Indiana Commercial Court Pilot Project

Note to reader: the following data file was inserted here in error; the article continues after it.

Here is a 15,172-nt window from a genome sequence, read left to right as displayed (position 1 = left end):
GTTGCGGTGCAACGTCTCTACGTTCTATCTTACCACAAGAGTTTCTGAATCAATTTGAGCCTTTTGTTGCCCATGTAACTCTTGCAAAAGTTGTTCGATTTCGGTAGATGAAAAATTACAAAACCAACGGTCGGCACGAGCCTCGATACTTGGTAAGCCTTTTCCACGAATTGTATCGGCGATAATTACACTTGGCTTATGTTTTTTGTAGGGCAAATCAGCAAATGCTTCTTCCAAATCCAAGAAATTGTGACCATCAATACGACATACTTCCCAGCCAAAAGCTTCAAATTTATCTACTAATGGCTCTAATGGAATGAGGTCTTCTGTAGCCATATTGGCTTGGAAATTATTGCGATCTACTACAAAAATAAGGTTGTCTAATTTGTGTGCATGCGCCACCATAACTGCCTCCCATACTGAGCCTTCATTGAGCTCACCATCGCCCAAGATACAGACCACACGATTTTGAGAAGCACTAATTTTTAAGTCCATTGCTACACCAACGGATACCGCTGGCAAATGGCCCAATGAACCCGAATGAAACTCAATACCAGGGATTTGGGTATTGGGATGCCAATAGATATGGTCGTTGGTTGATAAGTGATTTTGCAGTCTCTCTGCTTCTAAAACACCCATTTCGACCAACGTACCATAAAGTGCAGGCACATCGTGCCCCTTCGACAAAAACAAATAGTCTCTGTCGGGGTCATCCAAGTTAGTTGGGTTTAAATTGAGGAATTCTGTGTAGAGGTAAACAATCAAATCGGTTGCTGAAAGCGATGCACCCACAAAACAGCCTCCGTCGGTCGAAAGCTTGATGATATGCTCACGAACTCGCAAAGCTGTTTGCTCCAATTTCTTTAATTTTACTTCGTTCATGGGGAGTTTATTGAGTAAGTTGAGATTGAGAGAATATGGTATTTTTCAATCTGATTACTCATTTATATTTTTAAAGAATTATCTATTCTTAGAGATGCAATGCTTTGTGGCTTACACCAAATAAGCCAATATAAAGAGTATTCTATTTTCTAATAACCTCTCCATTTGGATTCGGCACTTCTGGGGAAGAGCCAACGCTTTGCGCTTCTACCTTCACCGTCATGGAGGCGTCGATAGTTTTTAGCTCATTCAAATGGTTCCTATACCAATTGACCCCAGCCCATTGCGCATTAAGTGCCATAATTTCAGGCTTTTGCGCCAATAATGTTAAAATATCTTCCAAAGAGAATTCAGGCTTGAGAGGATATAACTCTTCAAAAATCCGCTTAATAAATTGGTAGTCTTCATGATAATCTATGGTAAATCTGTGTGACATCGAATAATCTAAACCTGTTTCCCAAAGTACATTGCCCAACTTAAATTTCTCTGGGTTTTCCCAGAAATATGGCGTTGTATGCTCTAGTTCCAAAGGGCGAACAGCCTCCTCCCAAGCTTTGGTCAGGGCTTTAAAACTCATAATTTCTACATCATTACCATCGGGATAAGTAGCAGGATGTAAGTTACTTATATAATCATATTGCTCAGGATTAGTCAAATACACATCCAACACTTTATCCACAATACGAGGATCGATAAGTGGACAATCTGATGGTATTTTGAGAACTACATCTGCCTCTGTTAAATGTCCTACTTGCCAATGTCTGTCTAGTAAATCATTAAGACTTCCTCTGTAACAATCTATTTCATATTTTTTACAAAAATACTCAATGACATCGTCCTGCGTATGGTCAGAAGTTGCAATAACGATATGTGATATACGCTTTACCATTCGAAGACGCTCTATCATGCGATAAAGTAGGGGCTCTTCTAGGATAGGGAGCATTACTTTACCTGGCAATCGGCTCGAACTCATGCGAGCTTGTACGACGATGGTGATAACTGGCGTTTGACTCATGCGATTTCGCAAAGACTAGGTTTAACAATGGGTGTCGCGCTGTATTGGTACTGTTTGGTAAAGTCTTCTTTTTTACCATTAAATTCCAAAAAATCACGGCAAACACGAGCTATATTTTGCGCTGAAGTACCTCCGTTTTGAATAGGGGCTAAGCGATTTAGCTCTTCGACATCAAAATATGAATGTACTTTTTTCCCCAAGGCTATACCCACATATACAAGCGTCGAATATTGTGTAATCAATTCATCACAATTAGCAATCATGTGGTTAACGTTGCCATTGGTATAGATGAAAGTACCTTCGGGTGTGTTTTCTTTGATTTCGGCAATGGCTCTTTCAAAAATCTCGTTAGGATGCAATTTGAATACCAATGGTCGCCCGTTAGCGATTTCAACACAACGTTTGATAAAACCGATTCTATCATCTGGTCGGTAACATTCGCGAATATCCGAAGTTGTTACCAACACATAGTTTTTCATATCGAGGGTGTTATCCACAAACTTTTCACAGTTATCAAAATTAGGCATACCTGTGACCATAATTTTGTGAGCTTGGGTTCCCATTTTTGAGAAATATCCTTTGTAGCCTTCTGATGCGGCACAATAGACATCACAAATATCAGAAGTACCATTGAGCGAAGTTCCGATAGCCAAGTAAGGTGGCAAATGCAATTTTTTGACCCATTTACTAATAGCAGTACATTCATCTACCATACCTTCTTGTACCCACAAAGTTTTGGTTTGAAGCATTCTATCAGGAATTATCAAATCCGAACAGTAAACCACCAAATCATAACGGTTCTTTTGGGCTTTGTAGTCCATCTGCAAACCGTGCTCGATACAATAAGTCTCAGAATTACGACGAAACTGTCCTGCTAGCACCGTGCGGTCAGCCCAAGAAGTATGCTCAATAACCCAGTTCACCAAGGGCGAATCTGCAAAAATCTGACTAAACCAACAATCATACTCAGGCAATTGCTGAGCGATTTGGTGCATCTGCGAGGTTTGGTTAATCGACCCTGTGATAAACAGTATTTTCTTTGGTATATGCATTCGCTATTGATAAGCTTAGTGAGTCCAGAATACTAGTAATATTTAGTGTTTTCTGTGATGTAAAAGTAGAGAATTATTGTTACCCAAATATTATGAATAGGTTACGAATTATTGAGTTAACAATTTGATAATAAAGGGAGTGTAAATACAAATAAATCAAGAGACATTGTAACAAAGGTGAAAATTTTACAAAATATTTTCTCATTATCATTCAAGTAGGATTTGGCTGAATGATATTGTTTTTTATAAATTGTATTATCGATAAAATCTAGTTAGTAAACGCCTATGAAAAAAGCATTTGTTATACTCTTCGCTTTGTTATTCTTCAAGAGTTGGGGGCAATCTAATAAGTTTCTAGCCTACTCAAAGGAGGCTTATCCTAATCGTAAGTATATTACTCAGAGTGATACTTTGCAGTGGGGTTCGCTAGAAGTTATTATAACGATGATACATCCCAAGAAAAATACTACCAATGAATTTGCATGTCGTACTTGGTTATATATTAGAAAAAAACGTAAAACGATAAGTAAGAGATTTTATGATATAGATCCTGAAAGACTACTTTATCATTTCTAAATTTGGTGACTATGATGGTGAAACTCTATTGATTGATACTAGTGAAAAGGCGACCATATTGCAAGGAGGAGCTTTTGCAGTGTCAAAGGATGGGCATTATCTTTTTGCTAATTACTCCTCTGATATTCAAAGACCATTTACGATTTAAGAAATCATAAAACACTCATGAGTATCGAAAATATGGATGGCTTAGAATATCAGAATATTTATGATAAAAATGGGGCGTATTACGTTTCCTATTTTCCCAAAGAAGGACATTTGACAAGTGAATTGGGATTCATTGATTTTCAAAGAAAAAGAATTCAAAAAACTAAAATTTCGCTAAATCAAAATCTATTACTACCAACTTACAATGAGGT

Effective June 1, 2016, Indiana will implement the Indiana Commercial Court Pilot Project for a period up to three years. This change will create commercial courts in the following venues: Allen Superior Court – Civil Division, Judge Bobay Elkhart Superior Court 2, Judge Bowers Vanderburgh Superior Court, Judge D’Amour Floyd Superior Court 3, Judge Granger Lake Superior Court, Judge Sedia Marion Superior Court – Civil Division 1, Judge Welch Commercial courts in the United States began in 1993 and exist in 22 other states, including Michigan, Ohio, Iowa, and Delaware. Indiana established the Commercial Court Working Group in June of 2015 to recommend guidelines for the creation and operation of commercial courts in Indiana. The purpose of commercial courts is to: improve court efficiency; allow business and commercial disputes to be resolved with expertise, technology, and efficiency; enhance the accuracy, consistency, and predictability of decisions in business and commercial cases; enhance economic development in Indiana by furthering the efficient, predictable resolution of business and commercial law disputes; and employ and encourage electronic information technologies, such as e-filing, e-discovery, telephone/video conferencing, and also employ early alternative dispute resolution interventions, as consistent with Indiana law. The Indiana Commercial Court Working Group is currently working to develop guidelines including guidelines regarding case eligibility, assignment, and transfer. Guidelines have not been published at this time. Once the six listed courts begin hearing cases in June of 2016, businesses with commercial disputes in these venues that fall within the guidelines will file their claims with the commercial court. If over the three year term the commercial courts prove to be a valuable and effective component of the Indiana judiciary, the commercial courts could achieve a permanent and/or statewide status, which would allow all commercial claims in Indiana to be heard by these specialized courts.